The Best Stadiums for Gourmands

Sip and sup at these next-level stadium eateries while cheering on your favorite team.

Some stadiums have stepped their culinary game up beyond the quintessential ballpark frank. If you find yourself in a position to catch a game at any of these four legendary venues, these are the dishes you need to try.

  1. 1

    AAMI Park, Melbourne, Australia

    Home to the Melbourne Storm (rugby) and Melbourne Victory (soccer), this architecturally fantastic rectangular stadium with a bioframe roof is a marvel. Locals hit Edwin’s Cafe on the ground level for batter-fried Australian flathead tails with fat chips and lemon aioli.

  2. 2

    Levi’s Stadium, Santa Clara, California

    Home field of the San Francisco 49ers and the recent Super Bowl 50, great food and drink abound here. Locals head to the suite level for the grilled Castroville artichokes, served with charred lemon, garlic aioli and  chives. The heirloom carrot cake with Mascarpone cream-cheese frosting is also stellar.

  3. 3

    Stade de France, Paris

    Home to soccer, rugby and big-name concerts, le Stade offers a selection of VIP seats and private boxes, in addition to the sleekly designed restaurant Salon Le{Club}, which offers panoramic view of the stadium. Champagne, wine and spirits complement the food orchestrated by Chef Guy Krenzer. Recent entrées included chicken viennoise confit with a vegetable tart, followed by dessert: black pepper-infused roasted apricots served with a warm madeleine and ice cream.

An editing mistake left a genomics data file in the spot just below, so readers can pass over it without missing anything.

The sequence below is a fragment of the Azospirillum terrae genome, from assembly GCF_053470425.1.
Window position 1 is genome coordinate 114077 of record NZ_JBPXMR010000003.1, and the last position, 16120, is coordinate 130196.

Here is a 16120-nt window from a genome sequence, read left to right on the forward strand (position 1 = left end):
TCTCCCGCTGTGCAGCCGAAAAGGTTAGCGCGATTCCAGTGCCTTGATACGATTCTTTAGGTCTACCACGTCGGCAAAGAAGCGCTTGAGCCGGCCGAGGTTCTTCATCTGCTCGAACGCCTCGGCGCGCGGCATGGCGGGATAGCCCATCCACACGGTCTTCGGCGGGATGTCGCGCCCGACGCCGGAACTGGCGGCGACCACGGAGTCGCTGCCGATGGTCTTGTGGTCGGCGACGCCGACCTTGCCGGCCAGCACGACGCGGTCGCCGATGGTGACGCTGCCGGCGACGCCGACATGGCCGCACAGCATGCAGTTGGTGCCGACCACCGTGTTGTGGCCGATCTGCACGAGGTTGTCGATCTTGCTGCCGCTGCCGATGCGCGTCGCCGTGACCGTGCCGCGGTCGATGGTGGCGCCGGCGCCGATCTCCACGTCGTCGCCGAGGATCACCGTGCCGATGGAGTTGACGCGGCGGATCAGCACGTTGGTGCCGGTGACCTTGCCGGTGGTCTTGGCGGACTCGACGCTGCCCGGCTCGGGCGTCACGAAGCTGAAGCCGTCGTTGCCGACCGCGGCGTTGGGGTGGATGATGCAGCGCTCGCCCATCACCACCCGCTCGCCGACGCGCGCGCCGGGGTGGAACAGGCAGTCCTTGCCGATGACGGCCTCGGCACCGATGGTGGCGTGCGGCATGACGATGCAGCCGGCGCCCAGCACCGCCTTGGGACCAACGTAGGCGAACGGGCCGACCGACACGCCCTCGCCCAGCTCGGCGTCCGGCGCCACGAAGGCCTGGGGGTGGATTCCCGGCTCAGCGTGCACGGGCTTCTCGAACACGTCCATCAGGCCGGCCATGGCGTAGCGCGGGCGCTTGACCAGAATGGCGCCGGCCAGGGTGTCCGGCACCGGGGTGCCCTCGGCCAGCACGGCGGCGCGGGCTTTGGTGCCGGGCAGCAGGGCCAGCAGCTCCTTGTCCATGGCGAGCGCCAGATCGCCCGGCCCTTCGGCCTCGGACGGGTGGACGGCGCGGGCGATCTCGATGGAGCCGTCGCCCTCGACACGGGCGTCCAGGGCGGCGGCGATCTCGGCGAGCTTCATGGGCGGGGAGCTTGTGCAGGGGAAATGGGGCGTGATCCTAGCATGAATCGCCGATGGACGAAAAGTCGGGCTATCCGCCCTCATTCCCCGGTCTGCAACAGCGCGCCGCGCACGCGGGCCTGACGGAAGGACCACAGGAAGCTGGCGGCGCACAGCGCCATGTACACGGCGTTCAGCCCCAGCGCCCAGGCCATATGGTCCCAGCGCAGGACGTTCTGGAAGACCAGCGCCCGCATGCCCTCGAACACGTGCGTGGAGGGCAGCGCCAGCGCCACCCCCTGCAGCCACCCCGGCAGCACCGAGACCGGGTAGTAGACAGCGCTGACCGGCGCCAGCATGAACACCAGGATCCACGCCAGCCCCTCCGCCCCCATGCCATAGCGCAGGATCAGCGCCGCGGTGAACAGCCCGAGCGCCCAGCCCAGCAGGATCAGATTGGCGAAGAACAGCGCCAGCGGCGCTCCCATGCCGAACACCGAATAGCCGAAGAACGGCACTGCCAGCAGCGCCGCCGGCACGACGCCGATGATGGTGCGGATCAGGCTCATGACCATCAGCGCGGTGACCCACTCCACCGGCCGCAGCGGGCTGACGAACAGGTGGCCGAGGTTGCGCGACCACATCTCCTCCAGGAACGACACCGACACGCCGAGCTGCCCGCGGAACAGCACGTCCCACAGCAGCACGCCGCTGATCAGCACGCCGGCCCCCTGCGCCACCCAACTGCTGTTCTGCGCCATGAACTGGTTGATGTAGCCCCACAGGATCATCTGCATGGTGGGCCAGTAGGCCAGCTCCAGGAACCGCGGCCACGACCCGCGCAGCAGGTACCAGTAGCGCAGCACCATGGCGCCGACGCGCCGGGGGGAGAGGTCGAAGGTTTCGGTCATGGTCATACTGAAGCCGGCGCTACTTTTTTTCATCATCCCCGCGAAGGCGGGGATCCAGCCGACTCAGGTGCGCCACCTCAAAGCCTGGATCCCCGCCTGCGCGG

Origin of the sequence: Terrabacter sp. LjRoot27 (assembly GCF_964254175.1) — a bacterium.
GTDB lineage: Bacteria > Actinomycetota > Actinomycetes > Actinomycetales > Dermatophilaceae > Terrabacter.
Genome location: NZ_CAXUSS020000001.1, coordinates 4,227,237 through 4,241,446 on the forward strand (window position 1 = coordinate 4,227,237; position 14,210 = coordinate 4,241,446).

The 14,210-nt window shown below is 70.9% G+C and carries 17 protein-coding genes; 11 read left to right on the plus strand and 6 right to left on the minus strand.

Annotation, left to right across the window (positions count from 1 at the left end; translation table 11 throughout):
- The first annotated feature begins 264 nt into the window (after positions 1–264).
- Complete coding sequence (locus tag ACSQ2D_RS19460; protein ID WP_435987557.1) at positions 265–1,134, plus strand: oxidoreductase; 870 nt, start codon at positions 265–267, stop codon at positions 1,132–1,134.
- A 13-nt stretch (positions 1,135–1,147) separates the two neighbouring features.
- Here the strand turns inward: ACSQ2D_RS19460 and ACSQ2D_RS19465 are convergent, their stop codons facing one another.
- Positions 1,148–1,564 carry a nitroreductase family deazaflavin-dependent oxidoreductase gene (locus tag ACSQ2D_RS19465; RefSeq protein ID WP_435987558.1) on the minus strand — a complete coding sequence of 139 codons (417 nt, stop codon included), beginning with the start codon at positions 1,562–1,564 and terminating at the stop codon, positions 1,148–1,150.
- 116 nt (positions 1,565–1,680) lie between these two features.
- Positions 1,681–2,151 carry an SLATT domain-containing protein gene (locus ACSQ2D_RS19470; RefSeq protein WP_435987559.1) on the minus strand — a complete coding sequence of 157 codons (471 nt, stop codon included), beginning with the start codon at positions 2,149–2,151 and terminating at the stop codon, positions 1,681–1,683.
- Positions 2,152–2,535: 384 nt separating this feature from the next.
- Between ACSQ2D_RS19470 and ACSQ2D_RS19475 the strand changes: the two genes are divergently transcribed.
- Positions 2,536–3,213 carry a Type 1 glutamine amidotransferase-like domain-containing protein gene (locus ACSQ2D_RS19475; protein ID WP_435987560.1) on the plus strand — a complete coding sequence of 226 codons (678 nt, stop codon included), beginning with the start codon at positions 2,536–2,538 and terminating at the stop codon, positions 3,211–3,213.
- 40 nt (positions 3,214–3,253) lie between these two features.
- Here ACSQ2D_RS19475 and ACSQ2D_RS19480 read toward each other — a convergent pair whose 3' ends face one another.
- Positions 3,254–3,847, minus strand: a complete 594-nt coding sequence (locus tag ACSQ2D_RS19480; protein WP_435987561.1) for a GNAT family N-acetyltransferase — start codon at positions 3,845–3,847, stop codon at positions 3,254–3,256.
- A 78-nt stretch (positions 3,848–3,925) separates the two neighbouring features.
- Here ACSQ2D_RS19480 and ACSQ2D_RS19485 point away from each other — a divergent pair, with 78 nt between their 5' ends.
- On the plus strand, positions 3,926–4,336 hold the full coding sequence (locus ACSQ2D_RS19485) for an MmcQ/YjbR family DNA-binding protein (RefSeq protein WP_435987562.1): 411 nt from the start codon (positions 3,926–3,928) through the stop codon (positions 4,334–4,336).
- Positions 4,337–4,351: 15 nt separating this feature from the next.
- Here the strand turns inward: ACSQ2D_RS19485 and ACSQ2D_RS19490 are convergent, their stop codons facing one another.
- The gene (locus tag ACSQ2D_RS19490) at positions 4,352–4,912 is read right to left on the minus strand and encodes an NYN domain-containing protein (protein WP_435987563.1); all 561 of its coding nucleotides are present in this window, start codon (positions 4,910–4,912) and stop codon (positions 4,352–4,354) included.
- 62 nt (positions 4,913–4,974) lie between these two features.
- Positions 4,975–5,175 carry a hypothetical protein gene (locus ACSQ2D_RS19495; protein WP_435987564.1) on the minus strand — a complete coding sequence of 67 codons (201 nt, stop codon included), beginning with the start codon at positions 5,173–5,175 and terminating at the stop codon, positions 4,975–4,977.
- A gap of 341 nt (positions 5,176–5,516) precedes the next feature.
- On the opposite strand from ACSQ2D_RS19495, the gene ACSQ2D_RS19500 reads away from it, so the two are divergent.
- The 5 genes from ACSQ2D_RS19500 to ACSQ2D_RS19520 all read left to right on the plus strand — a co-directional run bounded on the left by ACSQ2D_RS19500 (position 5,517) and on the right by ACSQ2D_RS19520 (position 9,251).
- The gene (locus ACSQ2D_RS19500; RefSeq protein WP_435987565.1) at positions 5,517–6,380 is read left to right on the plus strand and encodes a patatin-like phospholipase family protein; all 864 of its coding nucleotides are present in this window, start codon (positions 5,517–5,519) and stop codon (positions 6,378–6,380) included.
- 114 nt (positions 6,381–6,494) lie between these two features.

4. 4

    All England Lawn Tennis Club, London

    During the summer fortnight of Wimbledon, The Wingfield Restaurant (reservations required) is worth a visit for the view alone. It’s located on the first floor of the Centre Court Building, above the great tennis town’s Tea Lawn. You’ll be turned away if deemed too casual (no jeans). The food is appropriately English, with a main course of grainy mustard- and basil-glazed Shropshire sirloin that’s quite the ticket. A visit would not be right without an ending of Kentish strawberries and blackberries in Cornish-clotted cream.

Published on March 23, 2016
Topics: Sports + Wine, Travel Destinations, Travel Guides
About the Author
Virginie Boone
Contributing Editor

Reviews wines from California.

Contributing Editor Virginie Boone has been with Wine Enthusiast since 2010, and reviews the wines of Napa and Sonoma. Boone began her writing career with Lonely Planet travel guides, which eventually led to California-focused wine coverage. She contributes to the Santa Rosa Press Democrat and Sonoma Magazine, and is a regular panelist and speaker on wine topics in California and beyond. Email: vboone@wineenthusiast.net


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